Fred De Vries| April 2008 issue

A circus? Twelve-year-old Andiswa Nkebendu, raised by her mother in the notorious Khayelitsha township near Cape Town, South Africa, had never heard of such a thing. When a friend took her to the Zip Zap Circus rehearsal studio, a new world opened up for her. Kids her own age were hanging from ropes and swinging from a trapeze. Andiswa wanted to do that too. She applied, and soon she was part of the human pyramid. After that, she balanced in the rings. The trapeze eventually became her specialty.
And now, seven years later, Andiswa and her 21-year-old friend, Portia Kewane, are stealing the show at the O.R. Tambo Hall, Khayelitsha’s community centre. Their arms and legs are twined together, high above the ground. The audience stares open-mouthed at the two young women; they could break their necks any second. But it all ends well. Andiswa and Portia are so skilled on the trapeze by now that they’ve just signed a contract with the UniverSoul Circus to spend two years performing in the United States.
America! Away from the slums, crime, murder and rape that have made Khayelitsha one of the most dangerous places in South Africa. Sure, she nods, smiling broadly, of course she’ll miss South Africa. Her mother especially. But her ‘family’ of circus performers too. This isn’t her first time abroad though. “We’ve travelled all over Europe with Zip Zap,” she says nonchalantly.
What would Andiswa be doing now if she hadn’t joined Zip Zap? “Hanging around on street corners,” she says without hesitating. “Doing nothing, like all my friends from school. They really look up to me now.”
The man who helped Andiswa Nkebendu scale such acrobatic heights is standing a little way down the hall. Brent van Rensburg is stocky, with dark curly hair tied in a ponytail. Thirteen years ago, he and his French wife, Laurence Esteve, drove his delivery truck – with ropes, mats and a bunch of kids in the back – to a Grahamstown art festival for their debut performance. It was the beginning of the realization of his dream: starting a circus school for underprivileged South African kids, an environment in which colour didn’t matter, and trust, dedication and teamwork did. Emphasizing play and interaction, the circus would bring together kids from starkly different backgrounds. Whether your pal was rich or poor, black or white, when he’s flying through the air, you don’t let him fall.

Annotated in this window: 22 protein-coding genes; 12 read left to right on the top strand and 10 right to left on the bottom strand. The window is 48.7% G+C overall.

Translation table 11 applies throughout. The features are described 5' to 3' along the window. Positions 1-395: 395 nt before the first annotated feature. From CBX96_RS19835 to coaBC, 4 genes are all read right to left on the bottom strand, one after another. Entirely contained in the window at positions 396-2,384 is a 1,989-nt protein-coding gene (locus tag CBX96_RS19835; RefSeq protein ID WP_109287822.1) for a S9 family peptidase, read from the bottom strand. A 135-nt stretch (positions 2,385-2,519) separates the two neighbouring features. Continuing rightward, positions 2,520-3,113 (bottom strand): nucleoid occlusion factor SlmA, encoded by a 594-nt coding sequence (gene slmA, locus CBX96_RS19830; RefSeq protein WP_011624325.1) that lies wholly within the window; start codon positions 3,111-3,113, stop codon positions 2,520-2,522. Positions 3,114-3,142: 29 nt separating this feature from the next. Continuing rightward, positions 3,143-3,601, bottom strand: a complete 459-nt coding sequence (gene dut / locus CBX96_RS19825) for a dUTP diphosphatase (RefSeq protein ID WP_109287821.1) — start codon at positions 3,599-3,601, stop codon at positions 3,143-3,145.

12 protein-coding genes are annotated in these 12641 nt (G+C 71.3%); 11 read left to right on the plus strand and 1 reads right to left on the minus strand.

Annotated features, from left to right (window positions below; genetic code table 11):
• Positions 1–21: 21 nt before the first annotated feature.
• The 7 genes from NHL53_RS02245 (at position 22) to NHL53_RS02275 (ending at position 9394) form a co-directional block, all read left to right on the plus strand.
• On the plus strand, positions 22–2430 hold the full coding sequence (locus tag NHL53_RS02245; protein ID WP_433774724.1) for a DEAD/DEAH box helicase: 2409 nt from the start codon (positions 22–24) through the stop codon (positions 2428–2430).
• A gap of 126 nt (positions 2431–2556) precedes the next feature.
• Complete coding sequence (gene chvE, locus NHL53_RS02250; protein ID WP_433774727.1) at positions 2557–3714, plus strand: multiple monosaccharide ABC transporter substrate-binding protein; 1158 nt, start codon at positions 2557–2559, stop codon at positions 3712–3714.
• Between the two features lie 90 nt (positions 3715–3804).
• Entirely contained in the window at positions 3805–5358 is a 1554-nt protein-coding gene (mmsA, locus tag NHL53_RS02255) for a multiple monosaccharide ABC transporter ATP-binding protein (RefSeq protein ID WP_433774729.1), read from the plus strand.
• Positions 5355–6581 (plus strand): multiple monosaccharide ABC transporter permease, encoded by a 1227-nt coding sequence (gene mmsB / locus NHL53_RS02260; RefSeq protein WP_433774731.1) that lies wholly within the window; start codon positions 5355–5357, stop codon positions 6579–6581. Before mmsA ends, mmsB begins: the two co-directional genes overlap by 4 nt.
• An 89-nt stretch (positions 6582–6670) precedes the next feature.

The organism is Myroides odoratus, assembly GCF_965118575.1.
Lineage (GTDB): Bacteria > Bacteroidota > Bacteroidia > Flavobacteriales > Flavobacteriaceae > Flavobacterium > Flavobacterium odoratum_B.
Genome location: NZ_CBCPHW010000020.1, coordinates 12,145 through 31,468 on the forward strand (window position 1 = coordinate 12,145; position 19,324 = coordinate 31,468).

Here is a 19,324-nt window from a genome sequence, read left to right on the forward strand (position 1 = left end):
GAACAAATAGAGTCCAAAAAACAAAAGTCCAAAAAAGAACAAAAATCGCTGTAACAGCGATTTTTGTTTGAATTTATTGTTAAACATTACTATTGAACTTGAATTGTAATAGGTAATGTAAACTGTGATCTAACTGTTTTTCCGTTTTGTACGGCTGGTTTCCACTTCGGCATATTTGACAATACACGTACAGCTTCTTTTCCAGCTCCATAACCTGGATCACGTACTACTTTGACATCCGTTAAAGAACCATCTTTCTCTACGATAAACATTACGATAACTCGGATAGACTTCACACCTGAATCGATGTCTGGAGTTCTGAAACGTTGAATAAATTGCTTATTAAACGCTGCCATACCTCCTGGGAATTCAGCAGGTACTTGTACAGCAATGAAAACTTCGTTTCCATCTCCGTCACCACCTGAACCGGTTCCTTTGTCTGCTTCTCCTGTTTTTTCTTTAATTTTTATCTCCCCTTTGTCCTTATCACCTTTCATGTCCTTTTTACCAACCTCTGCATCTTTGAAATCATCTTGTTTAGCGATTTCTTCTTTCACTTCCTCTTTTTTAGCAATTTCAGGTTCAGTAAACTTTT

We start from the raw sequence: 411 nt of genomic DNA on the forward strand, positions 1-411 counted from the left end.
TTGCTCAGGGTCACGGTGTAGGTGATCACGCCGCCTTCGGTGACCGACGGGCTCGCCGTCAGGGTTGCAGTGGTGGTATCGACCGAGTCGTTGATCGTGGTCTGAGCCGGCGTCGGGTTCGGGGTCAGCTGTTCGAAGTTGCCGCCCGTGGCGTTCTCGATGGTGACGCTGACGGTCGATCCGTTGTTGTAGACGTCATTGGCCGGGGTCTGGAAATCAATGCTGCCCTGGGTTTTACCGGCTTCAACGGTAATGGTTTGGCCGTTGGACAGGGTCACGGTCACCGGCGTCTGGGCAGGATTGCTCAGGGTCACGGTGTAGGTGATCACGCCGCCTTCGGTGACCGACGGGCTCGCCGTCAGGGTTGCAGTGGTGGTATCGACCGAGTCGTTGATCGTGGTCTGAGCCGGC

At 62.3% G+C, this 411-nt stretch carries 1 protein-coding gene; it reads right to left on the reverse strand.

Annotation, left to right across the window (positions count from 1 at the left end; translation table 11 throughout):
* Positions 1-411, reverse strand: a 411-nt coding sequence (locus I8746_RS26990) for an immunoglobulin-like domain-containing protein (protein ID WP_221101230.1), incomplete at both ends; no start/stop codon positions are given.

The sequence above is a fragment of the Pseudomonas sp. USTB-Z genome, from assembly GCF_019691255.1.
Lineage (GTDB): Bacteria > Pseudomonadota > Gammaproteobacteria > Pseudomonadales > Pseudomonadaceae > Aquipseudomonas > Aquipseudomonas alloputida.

“Kids are colour-blind,” says Esteve. “They live together and play together. If you teach them to get along with each other in a safe environment, they’ll quickly come to trust each other.”
Van Rensburg adds, “Away from the politics and the bullshit,” referring to the violent times around the first democratic elections in 1994. “We wanted to see if we could make a difference.” His circus would be a rainbow nation at the micro level.
Like most of his pupils, Van Rensburg comes from a broken family. He grew up poor and white in a shanty in Cape Town’s Observatory suburb; by age 10, he was bouncing on a trampoline. Six years later, he was a professional trapeze artist. He travelled through Europe, the U.S. and the Caribbean, where he met Esteve while performing at Club Med. She learned the circus trade from him.
In 1991, they went on vacation to South Africa together, after Van Rensburg had to stop performing because of back trouble. There, he acquired a new ambition: He’d start a free circus school for the young people he saw hanging around on the streets. The school would be a base for them, a place they could learn circus acts – and in the process, lessons on building a society with other people. He went recruiting at his old high school, another school in a black township and a shelter for street kids. A year later, the first pupils – white, black and mixed-race – were flying through the air.